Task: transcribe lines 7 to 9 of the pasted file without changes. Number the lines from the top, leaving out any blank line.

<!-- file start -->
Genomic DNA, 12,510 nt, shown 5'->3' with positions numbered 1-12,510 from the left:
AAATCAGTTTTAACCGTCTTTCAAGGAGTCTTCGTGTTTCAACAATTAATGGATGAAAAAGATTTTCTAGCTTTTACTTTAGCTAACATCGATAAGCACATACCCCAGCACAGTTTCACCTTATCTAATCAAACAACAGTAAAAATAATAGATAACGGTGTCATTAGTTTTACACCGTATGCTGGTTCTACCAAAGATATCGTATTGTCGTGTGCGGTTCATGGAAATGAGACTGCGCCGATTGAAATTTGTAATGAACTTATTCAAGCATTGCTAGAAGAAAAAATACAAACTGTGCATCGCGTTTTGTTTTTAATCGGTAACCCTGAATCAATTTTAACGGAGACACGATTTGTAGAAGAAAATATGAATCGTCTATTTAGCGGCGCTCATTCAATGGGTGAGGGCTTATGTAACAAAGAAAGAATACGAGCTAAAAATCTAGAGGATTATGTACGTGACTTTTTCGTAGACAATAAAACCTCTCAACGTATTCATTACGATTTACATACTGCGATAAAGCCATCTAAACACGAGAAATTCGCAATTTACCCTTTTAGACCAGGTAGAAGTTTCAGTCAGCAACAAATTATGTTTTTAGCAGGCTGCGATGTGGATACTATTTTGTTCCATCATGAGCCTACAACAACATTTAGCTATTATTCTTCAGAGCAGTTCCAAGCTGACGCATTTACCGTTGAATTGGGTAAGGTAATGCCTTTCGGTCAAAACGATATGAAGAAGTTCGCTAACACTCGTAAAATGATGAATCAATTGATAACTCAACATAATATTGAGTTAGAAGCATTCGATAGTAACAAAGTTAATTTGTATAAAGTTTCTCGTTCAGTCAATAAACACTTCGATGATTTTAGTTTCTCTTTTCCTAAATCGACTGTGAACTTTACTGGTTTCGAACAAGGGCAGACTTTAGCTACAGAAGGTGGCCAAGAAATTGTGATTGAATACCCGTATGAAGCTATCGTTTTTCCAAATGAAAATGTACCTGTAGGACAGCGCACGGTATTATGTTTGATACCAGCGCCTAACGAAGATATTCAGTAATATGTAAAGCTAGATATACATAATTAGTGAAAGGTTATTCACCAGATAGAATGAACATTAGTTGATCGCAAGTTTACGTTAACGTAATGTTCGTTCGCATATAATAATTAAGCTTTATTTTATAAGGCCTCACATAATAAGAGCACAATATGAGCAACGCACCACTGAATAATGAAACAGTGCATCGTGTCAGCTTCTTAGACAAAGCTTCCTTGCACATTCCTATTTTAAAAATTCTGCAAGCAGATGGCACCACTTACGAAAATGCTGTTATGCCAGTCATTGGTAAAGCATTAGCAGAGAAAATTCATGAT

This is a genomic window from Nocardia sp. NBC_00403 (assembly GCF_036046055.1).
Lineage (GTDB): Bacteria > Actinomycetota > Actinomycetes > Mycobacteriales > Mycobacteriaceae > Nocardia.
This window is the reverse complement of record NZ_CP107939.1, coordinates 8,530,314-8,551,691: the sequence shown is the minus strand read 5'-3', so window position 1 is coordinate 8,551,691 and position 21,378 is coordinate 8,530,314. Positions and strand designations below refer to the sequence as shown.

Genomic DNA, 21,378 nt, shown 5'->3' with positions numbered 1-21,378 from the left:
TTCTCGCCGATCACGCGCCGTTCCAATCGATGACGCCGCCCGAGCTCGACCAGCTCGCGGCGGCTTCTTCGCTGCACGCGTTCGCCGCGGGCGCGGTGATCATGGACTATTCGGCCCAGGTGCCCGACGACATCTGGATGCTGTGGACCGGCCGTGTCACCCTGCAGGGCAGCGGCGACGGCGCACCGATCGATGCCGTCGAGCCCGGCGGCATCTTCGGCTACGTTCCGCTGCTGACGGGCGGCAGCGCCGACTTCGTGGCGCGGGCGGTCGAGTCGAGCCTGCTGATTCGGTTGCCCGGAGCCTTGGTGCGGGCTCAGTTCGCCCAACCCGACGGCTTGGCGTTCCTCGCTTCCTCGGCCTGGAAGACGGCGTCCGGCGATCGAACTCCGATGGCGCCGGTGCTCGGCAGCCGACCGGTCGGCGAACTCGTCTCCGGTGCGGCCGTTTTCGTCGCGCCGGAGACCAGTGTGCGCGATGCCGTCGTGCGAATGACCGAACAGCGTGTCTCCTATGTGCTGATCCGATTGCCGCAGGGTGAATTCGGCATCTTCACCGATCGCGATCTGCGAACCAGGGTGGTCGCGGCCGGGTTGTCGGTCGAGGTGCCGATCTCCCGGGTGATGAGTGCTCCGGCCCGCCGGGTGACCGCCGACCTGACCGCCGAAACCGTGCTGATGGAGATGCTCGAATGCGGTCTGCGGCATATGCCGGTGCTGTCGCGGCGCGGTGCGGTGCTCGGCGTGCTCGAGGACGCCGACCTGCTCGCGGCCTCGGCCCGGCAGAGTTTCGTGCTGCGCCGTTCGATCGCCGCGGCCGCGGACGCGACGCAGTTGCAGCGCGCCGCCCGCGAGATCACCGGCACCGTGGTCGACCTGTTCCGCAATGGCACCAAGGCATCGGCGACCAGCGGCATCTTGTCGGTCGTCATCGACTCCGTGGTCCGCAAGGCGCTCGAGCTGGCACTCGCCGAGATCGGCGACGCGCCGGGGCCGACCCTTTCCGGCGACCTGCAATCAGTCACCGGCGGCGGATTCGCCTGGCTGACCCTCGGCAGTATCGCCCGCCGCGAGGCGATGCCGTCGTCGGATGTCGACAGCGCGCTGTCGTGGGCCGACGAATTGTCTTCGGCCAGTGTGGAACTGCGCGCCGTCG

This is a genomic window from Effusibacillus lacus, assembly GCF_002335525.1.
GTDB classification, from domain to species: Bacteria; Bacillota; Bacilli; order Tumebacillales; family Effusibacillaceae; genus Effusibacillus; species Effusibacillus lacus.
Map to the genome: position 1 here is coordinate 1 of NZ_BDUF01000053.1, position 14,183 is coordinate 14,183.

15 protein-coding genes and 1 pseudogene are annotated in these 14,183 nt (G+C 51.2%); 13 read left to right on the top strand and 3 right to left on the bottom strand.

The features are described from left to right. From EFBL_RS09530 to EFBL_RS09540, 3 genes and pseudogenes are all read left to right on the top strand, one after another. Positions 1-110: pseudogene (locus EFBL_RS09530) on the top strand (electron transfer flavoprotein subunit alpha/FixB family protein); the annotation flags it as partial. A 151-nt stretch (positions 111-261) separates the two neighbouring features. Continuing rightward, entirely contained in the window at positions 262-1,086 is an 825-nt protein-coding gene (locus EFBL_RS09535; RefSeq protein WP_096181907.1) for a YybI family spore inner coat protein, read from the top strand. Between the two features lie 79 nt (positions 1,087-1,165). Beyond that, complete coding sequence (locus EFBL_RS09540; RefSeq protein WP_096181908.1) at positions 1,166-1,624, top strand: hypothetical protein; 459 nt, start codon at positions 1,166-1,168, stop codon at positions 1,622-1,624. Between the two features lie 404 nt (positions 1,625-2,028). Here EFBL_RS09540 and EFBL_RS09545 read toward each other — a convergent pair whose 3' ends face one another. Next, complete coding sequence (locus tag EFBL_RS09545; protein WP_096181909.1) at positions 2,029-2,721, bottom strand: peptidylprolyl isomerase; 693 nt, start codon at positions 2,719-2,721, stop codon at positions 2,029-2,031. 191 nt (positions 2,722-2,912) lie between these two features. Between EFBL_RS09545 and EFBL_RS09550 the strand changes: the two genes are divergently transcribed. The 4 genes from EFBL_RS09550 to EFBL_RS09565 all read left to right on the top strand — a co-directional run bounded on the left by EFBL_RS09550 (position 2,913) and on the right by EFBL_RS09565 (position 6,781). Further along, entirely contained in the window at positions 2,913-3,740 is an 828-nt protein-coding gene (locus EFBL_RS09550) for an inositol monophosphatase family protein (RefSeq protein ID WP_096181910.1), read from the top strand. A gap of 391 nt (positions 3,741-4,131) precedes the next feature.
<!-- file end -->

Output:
TTCTCGCCGATCACGCGCCGTTCCAATCGATGACGCCGCCCGAGCTCGACCAGCTCGCGGCGGCTTCTTCGCTGCACGCGTTCGCCGCGGGCGCGGTGATCATGGACTATTCGGCCCAGGTGCCCGACGACATCTGGATGCTGTGGACCGGCCGTGTCACCCTGCAGGGCAGCGGCGACGGCGCACCGATCGATGCCGTCGAGCCCGGCGGCATCTTCGGCTACGTTCCGCTGCTGACGGGCGGCAGCGCCGACTTCGTGGCGCGGGCGGTCGAGTCGAGCCTGCTGATTCGGTTGCCCGGAGCCTTGGTGCGGGCTCAGTTCGCCCAACCCGACGGCTTGGCGTTCCTCGCTTCCTCGGCCTGGAAGACGGCGTCCGGCGATCGAACTCCGATGGCGCCGGTGCTCGGCAGCCGACCGGTCGGCGAACTCGTCTCCGGTGCGGCCGTTTTCGTCGCGCCGGAGACCAGTGTGCGCGATGCCGTCGTGCGAATGACCGAACAGCGTGTCTCCTATGTGCTGATCCGATTGCCGCAGGGTGAATTCGGCATCTTCACCGATCGCGATCTGCGAACCAGGGTGGTCGCGGCCGGGTTGTCGGTCGAGGTGCCGATCTCCCGGGTGATGAGTGCTCCGGCCCGCCGGGTGACCGCCGACCTGACCGCCGAAACCGTGCTGATGGAGATGCTCGAATGCGGTCTGCGGCATATGCCGGTGCTGTCGCGGCGCGGTGCGGTGCTCGGCGTGCTCGAGGACGCCGACCTGCTCGCGGCCTCGGCCCGGCAGAGTTTCGTGCTGCGCCGTTCGATCGCCGCGGCCGCGGACGCGACGCAGTTGCAGCGCGCCGCCCGCGAGATCACCGGCACCGTGGTCGACCTGTTCCGCAATGGCACCAAGGCATCGGCGACCAGCGGCATCTTGTCGGTCGTCATCGACTCCGTGGTCCGCAAGGCGCTCGAGCTGGCACTCGCCGAGATCGGCGACGCGCCGGGGCCGACCCTTTCCGGCGACCTGCAATCAGTCACCGGCGGCGGATTCGCCTGGCTGACCCTCGGCAGTATCGCCCGCCGCGAGGCGATGCCGTCGTCGGATGTCGACAGCGCGCTGTCGTGGGCCGACGAATTGTCTTCGGCCAGTGTGGAACTGCGCGCCGTCG

This is a genomic window from Effusibacillus lacus, assembly GCF_002335525.1.
GTDB classification, from domain to species: Bacteria; Bacillota; Bacilli; order Tumebacillales; family Effusibacillaceae; genus Effusibacillus; species Effusibacillus lacus.